Establishing the size of the population who are likely to be at “substantial” risk in general population settings (outside of key populations where HIV incidence remains higher than the overall population) could assist programmes in setting annual targets for PrEP drug procurement and delivery of PrEP services. We estimated the proportion of men and women who would be eligible for PrEP and the number of HIV infections that could be averted in Malawi, Mozambique, and Zambia in different scenarios using prioritisation based on geography, age, sex, and survey markers of HIV risk.
We used 2 sources of data to calculate the size of the population at risk of HIV and in need of PrEP using different prioritisation criteria. We analysed the latest Demographic and Health Surveys (DHS) to determine the effect of association between certain behavioural factors and HIV status and the proportion of people who reported these risk factors. We also used the 2016 modelled estimates (HIVE-Map Geospatial Model) for the number of new HIV infections nationally as well as disaggregated HIV incidence by age, sex, and district for each country [16,17]. Three countries—Malawi, Mozambique, and Zambia—were selected for analysis because all 3 had both recent DHS including HIV testing (Malawi (DHS 2015/2016), Mozambique (AIDS Indicator Surveys (AIS) 2015), Zambia (DHS 2013/2014)) and 2016 district-level HIV incidence estimates (HIVE estimates) available.
Demographic and health surveys
DHS are nationally representative household surveys that provide data for a wide range of indicators in the areas of population, health, and nutrition. In some DHS, HIV testing is included. AIS are a special subtype of DHS focusing on indicators for the effective monitoring of national HIV/AIDS programs .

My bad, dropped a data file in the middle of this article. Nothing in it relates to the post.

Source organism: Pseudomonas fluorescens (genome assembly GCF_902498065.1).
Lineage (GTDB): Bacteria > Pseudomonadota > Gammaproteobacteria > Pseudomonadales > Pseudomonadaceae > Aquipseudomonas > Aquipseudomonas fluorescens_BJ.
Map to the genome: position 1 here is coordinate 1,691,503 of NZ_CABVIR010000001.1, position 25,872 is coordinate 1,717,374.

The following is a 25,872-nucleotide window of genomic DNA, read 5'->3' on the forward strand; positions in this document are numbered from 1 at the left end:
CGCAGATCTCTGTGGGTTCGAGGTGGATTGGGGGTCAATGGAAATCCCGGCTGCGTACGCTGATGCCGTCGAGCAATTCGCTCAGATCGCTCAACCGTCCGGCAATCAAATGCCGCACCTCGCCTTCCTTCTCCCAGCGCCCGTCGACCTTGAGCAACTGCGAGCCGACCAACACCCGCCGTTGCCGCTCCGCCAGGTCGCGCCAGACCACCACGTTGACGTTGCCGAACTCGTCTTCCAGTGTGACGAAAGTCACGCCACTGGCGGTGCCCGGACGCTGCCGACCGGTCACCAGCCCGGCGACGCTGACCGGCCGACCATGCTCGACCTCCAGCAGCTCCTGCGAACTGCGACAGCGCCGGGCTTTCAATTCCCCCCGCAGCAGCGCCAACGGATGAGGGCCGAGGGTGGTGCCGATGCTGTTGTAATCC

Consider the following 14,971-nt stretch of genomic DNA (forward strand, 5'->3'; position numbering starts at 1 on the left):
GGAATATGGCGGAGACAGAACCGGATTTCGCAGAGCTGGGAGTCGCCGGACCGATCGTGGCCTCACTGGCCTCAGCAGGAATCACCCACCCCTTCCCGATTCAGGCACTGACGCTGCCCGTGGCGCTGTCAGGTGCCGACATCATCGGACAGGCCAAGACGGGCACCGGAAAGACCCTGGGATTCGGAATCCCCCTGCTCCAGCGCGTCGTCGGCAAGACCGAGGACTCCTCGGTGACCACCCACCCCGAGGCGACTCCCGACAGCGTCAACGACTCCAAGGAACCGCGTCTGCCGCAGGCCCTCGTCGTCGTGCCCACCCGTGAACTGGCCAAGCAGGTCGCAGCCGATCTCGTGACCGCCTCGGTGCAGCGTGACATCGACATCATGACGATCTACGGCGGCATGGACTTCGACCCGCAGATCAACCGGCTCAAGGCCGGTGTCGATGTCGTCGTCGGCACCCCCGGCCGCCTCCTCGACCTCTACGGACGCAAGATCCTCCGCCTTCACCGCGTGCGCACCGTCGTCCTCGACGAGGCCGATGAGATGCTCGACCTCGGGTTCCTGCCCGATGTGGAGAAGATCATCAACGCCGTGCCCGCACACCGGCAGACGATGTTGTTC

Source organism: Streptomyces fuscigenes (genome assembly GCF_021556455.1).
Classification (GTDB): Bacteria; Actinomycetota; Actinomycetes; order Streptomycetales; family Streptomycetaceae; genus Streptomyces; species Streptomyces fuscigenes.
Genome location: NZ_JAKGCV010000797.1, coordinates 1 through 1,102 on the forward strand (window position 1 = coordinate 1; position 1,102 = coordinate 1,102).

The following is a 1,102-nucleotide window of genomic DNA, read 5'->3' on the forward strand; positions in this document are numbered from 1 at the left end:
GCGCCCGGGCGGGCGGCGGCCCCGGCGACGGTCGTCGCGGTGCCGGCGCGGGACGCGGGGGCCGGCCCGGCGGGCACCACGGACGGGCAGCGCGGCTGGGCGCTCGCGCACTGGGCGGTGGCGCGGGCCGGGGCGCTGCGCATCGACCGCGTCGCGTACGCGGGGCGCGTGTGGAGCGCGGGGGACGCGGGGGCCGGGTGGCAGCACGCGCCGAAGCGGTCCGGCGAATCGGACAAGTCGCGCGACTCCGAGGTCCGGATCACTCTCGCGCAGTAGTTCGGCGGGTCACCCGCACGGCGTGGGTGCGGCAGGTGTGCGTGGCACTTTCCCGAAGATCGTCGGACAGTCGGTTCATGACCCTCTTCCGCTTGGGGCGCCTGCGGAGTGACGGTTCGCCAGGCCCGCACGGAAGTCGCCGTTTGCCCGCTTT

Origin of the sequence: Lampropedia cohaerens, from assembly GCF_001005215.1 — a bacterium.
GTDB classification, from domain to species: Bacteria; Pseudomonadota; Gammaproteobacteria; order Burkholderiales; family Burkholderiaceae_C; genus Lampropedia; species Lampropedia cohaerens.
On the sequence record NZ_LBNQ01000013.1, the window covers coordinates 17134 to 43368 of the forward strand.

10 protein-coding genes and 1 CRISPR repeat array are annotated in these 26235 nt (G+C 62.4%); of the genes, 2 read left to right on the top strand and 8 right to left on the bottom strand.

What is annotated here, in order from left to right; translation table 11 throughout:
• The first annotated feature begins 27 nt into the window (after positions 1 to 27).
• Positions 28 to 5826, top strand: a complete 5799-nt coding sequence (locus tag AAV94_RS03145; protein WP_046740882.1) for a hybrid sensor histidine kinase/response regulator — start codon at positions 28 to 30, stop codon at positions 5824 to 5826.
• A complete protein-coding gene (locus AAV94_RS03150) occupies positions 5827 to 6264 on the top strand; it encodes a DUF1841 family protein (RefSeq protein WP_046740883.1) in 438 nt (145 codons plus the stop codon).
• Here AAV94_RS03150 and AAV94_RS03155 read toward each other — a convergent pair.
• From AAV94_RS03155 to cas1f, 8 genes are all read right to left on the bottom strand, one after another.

We chose known risk factors for incident HIV infections that were available in DHS datasets. These were reporting symptoms of a sexually transmitted infection (STI) in the past 12 months or have non-regular sexual partners (NPs) in the past 12 months. We categorised a response of “yes” to any of the following 3 questions as having had an STI in the past 12 months: “Have you had any STI in last 12 months?,” “Have you had a genital sore/ulcer in last 12 months?,” and “Have you had a genital discharge in last 12 months?.” People who reported having at least 1 sexual partner who was not a spouse or cohabiting partner were considered to have had an NP. Out of these questions, we created 2 risk variables: (A) people who reported an STI in the past 12 months (STI); and (B) people who reported either an STI or at least 1 NP in the past 12 months (sexually transmitted infection or non-regular partners (STINP)).
To determine the association between the behavioural factors and HIV prevalence, we calculated prevalence ratios (PRs) by 5-year age groups and sex (PRasr). For this analysis, we combined the datasets of all 3 countries in order to increase the number of cases in each group. If less than 50 weighted cases occurred in a specific age group, this age group was merged with the next older one. For the variable STI in the past 12 months, the age groups 15 to 19 and 20 to 24 years were combined for women, and the age groups 15 to 19, 20 to 24, and 25 to 29 years were combined for men; for the variables STINP (STI or NP) in the past 12 months, for men, the age groups 15 to 19 years and 20 to 24 years were combined (S1A and S1B Tables).
Geospatial incidence estimates
The HIVE-Map Geospatial Model estimates the distribution of new HIV infections, PLHIV, and ART coverage at district level and by age and sex [16,17]. The model uses facility level prevalence among pregnant women attending antenatal care, facility-level number of people on antiretroviral treatment, cluster-level survey data on prevalence among adults, 5 × 5 km demographic data from AfriPop, and a suite of 5 ×5 km resolution geospatial covariates that are predictive of spatial variation in HIV risk. Pixel-level predictions are scaled within each country or administrative unit to ensure consistency with national Spectrum estimates created in 2016 and used for national planning. District-level estimates of PLHIV, new infections, and ART coverage were produced by sex and age group for 10 countries in late 2017 and early 2018 [16,17].
HIV incidence calculation and number of person-years on PrEP needed to prevent one HIV infection (NNP)